Credibility for me is about whether or not I am committed to my own ongoing personal work. A great therapist walks the talk and is committed to their own therapy and supervision.

You might know right away that a therapist is the right fit for you and sometimes it might take a few sessions. I want my clients to be as comfortable as they can be so that they get the results they are looking for.

At Repiphany Counselling we offer free 20-minute consultations on the phone and in person so that you can see if one of our counsellors are the right fit for you. Book your free consultation online now at

Getting What You Need In Your Relationship

I’m not sure about you, but relationships 101 was never a class that I was taught in grade school. Prior to becoming a relationship therapist (and at times since) I find myself fumbling my way through, and not always getting what I want. We shame ourselves into believing we “should” know the right way to do relationships, when the only experience we may have is from watching our parents who are not always the most skilled themselves.
So let yourself off the hook and prepare yourself for an amazing relationship. One that is conscious, connected and loving.

This article is the first in a series of Relationships 101, because we could all use more skill in our relationships. I want you to know what to do when it does get hard, and I want you to spend time consciously creating the life you want with each other.

Let’s start with you. How good are you at asking for what you need?

One of the biggest misconceptions is “if they really loved me, they would know”. Well I have numerous ill-suited Christmas and birthday gifts to prove the contrary. Our partner’s job is not to be a mind reader. That puts all sorts of expectations on the other person, who isn’t likely to always get it right. Then you both lose; they are in trouble and you don’t have what you want.

If asking for what you need is difficult for you, here is a simple formula.

1. I Feel…

Start with how you are feeling. Anger can be quick to present itself, and know that it is often a primary defense emotion. Is there anything underneath the anger, like hurt, sadness, fear or loneliness?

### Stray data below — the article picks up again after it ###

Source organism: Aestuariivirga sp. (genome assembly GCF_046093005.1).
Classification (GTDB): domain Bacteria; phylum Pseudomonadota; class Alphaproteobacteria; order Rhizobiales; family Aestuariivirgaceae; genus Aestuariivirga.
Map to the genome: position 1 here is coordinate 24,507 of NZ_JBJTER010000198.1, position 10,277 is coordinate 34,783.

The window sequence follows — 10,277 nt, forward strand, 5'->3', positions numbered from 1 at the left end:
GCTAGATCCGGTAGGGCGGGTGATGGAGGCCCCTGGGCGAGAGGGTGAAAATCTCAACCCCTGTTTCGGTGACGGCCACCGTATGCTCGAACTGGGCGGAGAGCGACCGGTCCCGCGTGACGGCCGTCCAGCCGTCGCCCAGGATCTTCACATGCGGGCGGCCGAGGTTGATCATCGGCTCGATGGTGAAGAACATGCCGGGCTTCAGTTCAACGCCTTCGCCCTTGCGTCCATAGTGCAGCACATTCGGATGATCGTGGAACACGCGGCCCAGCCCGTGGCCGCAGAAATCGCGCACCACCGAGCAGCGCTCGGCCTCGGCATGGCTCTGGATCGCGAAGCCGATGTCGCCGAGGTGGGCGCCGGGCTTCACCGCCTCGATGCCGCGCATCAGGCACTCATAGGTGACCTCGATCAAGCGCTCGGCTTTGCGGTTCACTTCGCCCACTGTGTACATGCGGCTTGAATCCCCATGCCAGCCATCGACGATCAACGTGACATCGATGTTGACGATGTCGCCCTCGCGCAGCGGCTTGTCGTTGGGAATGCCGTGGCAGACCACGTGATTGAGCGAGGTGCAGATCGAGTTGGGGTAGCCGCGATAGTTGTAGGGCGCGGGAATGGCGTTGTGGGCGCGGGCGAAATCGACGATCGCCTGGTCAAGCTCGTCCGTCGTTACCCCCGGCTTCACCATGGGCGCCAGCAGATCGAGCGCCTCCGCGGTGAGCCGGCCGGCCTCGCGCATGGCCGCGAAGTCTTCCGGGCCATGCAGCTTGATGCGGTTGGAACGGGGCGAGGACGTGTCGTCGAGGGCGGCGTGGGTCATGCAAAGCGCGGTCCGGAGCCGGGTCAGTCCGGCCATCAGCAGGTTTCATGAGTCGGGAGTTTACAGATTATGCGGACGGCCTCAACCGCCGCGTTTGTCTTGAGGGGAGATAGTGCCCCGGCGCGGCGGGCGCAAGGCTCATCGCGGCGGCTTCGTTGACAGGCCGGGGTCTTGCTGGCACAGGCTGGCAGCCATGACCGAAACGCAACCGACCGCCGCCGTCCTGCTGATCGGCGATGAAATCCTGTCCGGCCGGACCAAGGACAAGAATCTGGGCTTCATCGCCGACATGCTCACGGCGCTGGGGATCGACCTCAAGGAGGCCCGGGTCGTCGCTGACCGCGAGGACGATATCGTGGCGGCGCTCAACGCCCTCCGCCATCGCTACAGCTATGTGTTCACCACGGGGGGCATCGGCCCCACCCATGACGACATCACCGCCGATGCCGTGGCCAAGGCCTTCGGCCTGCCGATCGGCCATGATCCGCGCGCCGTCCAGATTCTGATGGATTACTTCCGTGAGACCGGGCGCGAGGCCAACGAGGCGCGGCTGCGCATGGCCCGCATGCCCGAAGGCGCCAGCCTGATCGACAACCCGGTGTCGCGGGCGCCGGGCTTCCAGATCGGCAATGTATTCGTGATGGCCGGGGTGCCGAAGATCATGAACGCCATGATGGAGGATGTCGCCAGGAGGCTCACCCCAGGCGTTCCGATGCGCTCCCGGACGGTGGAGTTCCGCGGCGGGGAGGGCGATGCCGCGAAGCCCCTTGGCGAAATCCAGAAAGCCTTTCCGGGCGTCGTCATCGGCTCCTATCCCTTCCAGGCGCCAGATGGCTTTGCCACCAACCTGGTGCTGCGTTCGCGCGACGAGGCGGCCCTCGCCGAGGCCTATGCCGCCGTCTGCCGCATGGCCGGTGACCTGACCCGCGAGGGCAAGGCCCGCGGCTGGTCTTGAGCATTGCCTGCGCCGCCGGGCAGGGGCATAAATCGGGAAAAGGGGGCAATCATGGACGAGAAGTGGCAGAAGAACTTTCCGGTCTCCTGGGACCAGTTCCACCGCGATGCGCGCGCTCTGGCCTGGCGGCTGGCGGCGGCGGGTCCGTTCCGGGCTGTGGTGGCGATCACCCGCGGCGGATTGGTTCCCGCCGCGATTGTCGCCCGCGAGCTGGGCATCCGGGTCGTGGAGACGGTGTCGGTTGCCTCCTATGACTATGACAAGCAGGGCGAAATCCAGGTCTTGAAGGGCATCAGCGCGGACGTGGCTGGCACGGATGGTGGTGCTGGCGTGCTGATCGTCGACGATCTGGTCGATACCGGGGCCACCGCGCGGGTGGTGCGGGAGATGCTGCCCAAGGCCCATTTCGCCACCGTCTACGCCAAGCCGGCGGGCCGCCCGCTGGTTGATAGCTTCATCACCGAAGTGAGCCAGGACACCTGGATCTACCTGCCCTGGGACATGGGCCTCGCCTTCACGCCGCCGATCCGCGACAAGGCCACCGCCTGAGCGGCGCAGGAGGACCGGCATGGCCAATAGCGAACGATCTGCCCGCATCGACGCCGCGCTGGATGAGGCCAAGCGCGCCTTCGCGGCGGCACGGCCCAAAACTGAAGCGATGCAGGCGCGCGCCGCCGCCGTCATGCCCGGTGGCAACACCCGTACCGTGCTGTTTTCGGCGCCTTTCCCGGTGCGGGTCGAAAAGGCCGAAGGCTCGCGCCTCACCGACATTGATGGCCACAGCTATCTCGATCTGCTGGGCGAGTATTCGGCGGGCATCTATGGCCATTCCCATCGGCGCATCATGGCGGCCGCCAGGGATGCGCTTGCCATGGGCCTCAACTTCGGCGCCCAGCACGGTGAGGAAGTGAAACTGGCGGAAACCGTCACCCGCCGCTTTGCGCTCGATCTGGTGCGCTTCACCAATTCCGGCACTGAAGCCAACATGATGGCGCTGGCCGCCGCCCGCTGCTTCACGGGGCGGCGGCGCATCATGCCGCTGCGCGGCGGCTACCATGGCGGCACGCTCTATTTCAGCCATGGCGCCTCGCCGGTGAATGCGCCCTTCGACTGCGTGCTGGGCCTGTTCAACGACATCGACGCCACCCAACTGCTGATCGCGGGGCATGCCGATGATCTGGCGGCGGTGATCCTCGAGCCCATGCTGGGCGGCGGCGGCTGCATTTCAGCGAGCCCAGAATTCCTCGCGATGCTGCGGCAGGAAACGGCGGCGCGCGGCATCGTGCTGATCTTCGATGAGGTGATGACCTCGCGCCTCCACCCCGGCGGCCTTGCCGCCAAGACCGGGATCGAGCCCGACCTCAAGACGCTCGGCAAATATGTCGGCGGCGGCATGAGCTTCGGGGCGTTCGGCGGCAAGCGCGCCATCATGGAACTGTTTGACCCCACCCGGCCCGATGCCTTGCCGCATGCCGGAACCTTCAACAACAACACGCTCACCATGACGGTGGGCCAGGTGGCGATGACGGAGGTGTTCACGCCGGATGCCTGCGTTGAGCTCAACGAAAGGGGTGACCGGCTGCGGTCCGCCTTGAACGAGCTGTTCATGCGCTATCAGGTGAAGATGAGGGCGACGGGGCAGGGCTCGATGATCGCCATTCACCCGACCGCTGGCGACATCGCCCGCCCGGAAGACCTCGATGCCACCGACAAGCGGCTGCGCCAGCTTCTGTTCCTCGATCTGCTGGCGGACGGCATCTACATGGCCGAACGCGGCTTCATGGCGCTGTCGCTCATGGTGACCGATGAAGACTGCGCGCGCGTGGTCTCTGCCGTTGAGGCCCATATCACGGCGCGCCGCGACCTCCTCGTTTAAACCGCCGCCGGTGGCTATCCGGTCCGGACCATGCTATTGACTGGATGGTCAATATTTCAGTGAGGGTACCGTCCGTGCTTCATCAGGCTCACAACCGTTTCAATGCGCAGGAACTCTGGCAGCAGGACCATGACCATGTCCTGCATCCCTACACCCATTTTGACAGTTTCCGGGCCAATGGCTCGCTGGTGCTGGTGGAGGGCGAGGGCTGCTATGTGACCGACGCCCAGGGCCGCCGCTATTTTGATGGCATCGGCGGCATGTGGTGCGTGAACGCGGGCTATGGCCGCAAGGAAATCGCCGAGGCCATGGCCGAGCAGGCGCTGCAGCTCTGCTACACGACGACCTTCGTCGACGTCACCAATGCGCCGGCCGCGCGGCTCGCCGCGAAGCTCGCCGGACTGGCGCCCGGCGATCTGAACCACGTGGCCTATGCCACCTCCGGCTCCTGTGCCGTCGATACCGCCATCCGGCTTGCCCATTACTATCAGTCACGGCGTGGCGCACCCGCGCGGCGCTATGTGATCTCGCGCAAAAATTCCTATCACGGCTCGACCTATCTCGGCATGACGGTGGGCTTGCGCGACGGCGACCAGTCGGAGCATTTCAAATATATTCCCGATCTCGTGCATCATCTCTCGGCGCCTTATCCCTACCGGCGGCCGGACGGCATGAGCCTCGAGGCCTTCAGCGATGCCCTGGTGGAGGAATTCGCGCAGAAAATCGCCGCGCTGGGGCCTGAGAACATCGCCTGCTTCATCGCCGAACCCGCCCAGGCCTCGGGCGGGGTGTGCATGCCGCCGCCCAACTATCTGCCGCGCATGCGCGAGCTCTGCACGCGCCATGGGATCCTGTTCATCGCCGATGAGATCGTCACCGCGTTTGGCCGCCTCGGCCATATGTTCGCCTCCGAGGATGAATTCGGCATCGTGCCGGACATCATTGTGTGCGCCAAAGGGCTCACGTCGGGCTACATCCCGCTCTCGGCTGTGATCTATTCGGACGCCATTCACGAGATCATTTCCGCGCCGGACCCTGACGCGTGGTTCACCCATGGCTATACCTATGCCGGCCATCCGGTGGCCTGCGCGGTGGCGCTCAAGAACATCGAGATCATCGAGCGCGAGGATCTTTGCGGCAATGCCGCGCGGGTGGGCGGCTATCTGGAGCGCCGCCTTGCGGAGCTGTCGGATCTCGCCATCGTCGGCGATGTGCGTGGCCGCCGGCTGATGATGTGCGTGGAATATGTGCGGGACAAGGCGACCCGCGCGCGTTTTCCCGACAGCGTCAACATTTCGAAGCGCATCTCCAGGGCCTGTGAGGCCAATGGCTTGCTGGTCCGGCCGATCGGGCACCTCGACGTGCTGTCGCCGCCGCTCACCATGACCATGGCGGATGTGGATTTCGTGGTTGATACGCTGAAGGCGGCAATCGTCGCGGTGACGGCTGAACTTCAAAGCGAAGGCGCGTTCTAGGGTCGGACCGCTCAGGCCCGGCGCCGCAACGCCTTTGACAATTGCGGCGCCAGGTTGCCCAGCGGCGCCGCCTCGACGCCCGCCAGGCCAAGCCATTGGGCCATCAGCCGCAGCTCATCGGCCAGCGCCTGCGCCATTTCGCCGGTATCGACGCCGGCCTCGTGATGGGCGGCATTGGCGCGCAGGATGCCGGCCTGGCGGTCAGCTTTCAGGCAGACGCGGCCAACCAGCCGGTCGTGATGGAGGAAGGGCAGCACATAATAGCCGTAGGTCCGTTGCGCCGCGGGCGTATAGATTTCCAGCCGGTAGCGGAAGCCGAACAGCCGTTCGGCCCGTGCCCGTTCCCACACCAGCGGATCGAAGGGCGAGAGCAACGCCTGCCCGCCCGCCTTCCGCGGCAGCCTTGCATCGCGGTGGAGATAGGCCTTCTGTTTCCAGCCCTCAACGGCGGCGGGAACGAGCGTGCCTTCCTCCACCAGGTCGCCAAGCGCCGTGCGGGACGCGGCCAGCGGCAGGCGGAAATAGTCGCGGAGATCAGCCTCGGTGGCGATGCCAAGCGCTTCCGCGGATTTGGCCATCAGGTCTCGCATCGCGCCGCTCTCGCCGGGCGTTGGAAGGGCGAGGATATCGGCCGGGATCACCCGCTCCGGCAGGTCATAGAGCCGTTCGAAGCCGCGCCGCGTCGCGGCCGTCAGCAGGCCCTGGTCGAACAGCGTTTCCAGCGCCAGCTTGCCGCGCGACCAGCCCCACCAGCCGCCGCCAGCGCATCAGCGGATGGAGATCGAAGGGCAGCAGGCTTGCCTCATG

2. When…… happens, I start to think….

Let your partner know what your head starts to say when they do a certain behaviour. This is often a place where our thoughts can take us to all sorts of scary places and sometimes create problems that weren’t even there to begin with.

3. What I need is….

What is it you need from your partner? Is it reassurance? A hug? Maybe it’s to be acknowledged and appreciated for your efforts?

Here is what it might sound like put together.

“I feel hurt and frustrated when you leave your dishes on the counter for me to put in the dishwasher. When I see that cup sitting there I start to think that you don’t care about me or what’s important to me. I need to know that my feelings matter and that I am important to you.”

As with all skills, give yourself and your partner time and patience to practice. If you struggle to get the words out, then you can begin by writing it out for yourself first.

Stop Attracting the Same Type of Unhealthy Relationship Q&A


I`m 36 years old and never been married. I want to get married and have an amazing loving relationship, and so far to no avail. It seems that in all the relationships I have had I tend to `lose` myself in them. When my last relationship ended, I thought that if giving was the key to a great relationship then he wouldn`t have left. How do I stop attracting the same type of relationships and finally find `the one`..